I am sure that the disciples were astonished at the risen Jesus’ choice, to appear to Mary and the other women first, and to commission them to tell the news first. Here is a new mode of living, an interdependence, by which male and female, public leader and devout seer of the Lord, must come together to know the One who gives them life.
All of God’s family, whether first or last, Jew or Gentile, leader or lay, is inter-dependent, beginning with this topsy-turvy morning of Easter, where a woman with an unsavoury past is first to see the Lord. “In the Lord, neither is woman independent of man, nor is man independent of woman” (1 Cor. 11:11).
And there is more to surprise us, too. It is our human way to assume that what is personal and awe-inspiring is for us alone. Mary, when called by name out of a state of grief, might have expected this. But she is not merely “Mary,” she is also “woman,” and what has happened to her is to make its mark on the entire family of God. The great mystics of the past knew this as well, for example, Teresa of Avila, who did not conceal what God had shown her, but declared it to others who were seeking intimacy with the Lord. She humbly, and with humour, too, tells of her most intimate experiences with the Lord. She hopes, that her visions will be helpful to others, that they will learn like her, what it is to have “The King (the Lord) is in His palace” meeting with each of us in the Holy of holies, so that our hearts, as well as our minds know, the One who is the Way, the Truth and the Life. Like Mary and Teresa, perhaps we think that in this place we are seeking the Lord—but it is He himself who is seeking us.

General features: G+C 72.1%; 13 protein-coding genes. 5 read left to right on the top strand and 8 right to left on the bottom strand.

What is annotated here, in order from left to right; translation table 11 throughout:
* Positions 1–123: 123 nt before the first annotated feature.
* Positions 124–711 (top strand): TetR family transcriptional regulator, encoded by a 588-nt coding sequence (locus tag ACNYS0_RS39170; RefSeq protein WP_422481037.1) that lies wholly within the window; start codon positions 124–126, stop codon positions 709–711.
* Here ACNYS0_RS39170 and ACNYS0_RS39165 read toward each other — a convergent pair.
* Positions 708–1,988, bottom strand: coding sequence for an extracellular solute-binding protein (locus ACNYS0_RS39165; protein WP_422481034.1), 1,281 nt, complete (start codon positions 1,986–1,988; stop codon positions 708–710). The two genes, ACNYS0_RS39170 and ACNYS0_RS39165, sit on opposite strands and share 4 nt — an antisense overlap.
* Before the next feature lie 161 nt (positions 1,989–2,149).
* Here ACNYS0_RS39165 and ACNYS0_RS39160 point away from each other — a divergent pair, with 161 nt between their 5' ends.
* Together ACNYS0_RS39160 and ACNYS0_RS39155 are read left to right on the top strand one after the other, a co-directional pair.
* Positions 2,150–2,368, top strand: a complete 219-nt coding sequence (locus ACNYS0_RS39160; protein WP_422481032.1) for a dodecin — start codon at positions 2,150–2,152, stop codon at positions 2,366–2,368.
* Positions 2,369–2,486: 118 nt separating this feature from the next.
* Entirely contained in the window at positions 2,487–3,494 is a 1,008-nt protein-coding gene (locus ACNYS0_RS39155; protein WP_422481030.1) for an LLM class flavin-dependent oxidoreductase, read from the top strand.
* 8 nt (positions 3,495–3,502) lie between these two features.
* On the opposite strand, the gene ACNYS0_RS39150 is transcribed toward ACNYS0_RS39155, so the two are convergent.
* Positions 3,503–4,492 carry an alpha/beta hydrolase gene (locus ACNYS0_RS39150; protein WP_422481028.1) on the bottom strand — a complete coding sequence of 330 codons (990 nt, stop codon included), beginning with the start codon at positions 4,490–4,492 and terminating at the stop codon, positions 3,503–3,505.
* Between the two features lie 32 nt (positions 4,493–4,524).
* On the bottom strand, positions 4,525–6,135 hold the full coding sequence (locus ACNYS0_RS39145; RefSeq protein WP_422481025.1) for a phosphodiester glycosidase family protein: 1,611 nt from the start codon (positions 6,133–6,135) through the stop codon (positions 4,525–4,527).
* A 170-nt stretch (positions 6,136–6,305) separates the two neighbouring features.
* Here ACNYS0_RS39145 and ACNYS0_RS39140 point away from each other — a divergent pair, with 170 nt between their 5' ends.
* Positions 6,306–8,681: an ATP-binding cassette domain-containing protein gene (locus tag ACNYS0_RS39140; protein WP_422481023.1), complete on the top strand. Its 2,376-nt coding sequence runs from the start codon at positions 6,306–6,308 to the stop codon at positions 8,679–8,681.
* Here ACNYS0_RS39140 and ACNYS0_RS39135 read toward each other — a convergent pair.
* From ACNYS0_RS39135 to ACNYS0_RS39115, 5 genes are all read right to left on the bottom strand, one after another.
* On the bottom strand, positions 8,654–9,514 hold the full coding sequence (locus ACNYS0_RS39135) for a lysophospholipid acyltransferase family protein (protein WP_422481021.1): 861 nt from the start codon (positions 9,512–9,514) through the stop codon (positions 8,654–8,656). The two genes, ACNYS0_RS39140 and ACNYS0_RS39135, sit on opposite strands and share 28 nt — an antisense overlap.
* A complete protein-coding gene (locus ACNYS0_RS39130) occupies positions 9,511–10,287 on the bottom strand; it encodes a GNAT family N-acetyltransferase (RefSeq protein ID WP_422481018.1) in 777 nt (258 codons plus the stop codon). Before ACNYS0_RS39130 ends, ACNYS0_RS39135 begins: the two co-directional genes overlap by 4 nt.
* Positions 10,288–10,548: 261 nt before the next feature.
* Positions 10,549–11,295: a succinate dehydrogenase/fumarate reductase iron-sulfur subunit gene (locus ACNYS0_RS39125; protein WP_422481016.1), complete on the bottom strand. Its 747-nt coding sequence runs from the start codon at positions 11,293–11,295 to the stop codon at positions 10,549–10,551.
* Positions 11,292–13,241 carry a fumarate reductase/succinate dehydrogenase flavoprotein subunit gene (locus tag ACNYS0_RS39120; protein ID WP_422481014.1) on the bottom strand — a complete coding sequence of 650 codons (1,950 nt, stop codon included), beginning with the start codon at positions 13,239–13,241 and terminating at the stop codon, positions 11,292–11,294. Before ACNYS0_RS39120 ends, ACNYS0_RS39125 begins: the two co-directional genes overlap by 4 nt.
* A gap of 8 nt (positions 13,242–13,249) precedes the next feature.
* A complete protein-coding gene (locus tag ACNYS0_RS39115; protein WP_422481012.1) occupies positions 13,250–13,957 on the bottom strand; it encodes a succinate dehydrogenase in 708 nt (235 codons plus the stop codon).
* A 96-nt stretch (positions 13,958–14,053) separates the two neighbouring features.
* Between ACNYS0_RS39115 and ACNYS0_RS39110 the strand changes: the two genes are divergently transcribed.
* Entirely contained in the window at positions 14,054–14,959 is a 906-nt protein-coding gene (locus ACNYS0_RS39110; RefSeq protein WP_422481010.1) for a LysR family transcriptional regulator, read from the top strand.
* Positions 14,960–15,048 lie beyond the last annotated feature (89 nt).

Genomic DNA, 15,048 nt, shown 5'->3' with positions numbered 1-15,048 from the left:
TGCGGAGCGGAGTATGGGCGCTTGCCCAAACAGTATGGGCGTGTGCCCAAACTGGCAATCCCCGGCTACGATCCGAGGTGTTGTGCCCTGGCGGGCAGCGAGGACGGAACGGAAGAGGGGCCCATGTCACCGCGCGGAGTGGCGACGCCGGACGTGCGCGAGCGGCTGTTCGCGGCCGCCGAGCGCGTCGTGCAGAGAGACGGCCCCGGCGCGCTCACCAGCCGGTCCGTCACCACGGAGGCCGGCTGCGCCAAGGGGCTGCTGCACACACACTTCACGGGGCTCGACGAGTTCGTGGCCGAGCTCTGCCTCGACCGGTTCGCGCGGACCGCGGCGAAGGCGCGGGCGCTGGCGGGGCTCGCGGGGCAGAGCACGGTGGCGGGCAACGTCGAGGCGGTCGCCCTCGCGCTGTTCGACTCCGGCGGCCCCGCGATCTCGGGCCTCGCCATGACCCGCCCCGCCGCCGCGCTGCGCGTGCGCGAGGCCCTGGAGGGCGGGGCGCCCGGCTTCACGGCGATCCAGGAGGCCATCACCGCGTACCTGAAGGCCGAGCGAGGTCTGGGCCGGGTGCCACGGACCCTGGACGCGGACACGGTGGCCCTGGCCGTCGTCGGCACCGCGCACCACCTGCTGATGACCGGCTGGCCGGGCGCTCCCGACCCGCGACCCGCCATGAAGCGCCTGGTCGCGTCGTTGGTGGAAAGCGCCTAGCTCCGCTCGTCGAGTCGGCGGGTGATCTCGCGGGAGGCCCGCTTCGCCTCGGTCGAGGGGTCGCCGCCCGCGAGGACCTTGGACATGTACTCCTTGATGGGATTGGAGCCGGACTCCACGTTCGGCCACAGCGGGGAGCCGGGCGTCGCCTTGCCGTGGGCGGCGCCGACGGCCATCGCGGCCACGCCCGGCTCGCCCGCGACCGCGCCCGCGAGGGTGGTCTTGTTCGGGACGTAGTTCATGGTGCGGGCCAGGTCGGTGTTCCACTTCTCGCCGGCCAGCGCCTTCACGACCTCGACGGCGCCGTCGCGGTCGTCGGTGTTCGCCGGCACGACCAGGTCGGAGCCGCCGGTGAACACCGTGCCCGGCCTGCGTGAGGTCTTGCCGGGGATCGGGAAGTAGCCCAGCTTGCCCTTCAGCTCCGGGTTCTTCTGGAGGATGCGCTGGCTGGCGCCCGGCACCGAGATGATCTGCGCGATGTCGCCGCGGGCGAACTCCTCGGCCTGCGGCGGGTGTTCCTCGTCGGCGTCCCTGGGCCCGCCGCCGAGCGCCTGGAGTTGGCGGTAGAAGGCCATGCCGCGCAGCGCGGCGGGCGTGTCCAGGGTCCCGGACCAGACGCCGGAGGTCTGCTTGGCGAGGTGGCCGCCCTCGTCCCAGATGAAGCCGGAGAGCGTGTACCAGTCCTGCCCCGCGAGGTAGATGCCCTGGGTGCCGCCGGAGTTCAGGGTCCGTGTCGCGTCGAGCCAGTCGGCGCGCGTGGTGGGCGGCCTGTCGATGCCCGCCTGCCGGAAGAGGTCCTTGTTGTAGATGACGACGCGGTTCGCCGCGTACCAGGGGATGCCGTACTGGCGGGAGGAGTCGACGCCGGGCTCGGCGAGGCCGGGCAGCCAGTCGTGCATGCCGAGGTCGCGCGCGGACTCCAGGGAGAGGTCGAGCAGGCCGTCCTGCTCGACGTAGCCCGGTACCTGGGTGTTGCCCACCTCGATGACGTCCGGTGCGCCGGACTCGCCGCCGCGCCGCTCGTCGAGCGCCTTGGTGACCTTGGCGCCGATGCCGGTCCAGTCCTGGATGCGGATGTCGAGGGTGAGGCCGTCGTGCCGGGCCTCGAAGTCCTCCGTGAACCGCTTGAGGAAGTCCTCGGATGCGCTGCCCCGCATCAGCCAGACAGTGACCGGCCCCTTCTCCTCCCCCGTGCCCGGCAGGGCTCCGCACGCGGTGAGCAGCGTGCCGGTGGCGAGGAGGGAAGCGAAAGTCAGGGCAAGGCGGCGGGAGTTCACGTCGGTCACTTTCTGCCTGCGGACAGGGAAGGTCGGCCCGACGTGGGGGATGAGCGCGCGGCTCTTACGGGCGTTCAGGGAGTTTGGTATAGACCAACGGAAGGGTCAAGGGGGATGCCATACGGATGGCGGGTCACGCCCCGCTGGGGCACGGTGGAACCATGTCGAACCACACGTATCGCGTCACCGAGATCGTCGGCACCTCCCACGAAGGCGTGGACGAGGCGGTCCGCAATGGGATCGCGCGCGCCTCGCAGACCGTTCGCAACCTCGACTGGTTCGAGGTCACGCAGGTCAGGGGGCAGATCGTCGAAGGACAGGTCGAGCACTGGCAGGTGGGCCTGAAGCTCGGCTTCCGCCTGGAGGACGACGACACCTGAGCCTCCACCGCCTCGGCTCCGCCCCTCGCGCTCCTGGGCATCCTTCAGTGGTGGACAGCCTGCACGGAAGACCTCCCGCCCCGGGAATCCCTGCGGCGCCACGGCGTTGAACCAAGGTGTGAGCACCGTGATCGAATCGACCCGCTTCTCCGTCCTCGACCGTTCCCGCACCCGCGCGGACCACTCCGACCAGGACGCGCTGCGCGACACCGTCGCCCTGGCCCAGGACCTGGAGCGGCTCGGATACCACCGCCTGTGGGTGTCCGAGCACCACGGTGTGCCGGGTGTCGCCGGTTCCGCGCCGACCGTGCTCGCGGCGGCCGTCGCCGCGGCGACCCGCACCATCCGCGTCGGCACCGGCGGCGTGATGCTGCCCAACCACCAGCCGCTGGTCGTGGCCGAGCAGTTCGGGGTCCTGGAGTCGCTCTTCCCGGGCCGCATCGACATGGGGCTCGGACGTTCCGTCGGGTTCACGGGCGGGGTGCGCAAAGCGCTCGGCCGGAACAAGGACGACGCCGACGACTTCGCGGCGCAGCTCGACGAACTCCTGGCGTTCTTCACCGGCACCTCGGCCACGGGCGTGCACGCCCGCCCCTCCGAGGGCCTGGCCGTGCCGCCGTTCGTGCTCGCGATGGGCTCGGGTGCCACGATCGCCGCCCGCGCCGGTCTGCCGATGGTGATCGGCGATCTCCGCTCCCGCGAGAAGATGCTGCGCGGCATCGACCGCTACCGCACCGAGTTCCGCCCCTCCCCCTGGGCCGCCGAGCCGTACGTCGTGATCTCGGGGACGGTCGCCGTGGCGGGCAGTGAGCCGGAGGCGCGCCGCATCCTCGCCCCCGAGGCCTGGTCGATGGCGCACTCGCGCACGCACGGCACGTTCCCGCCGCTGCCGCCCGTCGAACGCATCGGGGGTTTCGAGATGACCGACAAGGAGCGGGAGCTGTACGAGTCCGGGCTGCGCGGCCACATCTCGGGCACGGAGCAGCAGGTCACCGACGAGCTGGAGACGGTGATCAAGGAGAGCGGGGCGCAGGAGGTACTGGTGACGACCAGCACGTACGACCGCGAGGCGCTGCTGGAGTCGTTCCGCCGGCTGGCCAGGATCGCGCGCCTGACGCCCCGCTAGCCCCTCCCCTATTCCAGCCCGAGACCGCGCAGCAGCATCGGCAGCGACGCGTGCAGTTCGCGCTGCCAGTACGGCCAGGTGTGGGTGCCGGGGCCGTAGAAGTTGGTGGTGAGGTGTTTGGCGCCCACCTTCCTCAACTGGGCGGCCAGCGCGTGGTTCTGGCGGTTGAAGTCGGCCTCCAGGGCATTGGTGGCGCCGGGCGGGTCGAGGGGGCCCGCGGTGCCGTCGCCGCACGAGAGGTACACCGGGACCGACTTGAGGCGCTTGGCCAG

We often pray by shutting our eyes, shutting out the family with whom we are worshipping corporately, shutting out the world that God has entrusted to our care.
What would happen if sometimes we pray with our eyes focused upon those around us who show forth the image of God, with our eyes trained upon the world that God has promised to transform, on the great day of resurrection? For we are being, together, says St. Paul, “changed from glory into glory”! What if, in this story of Mary, we learn that our personal meetings with the Lord are not for us alone, but have an effect on our brothers and sisters as well? Along with this commission from the Lord, this responsibility to the whole Church, we might expect some misunderstanding, some pain, some obstruction. For the disciples did not at first believe that Mary had seen anyone. In spite of this, her words within the Christian family have reverberated down the halls of the centuries, a witness to the power of the Lord to overturn our silence, our divisions, even our death.
For Mary it did not matter so much that she was believed, but that darkness had been turned to light, and the Lord of life had conquered death. The reality of God’s action was enough for her—and in good time, her brothers would come to know it, too.
Our sister Mary has a good deal to teach us: first, that our worth does not depend upon public notoriety; second, that the LORD calls us to a deep knowledge of himself, an intimacy that goes beyond knowledge about; and finally, that an intimate and personal knowledge of the Lord is something that God gives to us for the good of our brothers and sisters, not for our own privilege.
These insights may not be startling to everybody, but they are challenging to me. May God give each of us a desire for himself that eclipses our human desire to be recognized; may he increase in each of us a growing knowledge of his love so that we readily respond when he speaks our name; may he teach us that intimate communion with him gives us a responsibility for each other? From the one to whom much has been given, much will be required.
Day by day, O Dear Lord, three things I pray:
To see thee more clearly,
love thee more dearly
and follow thee more nearly,
day by day!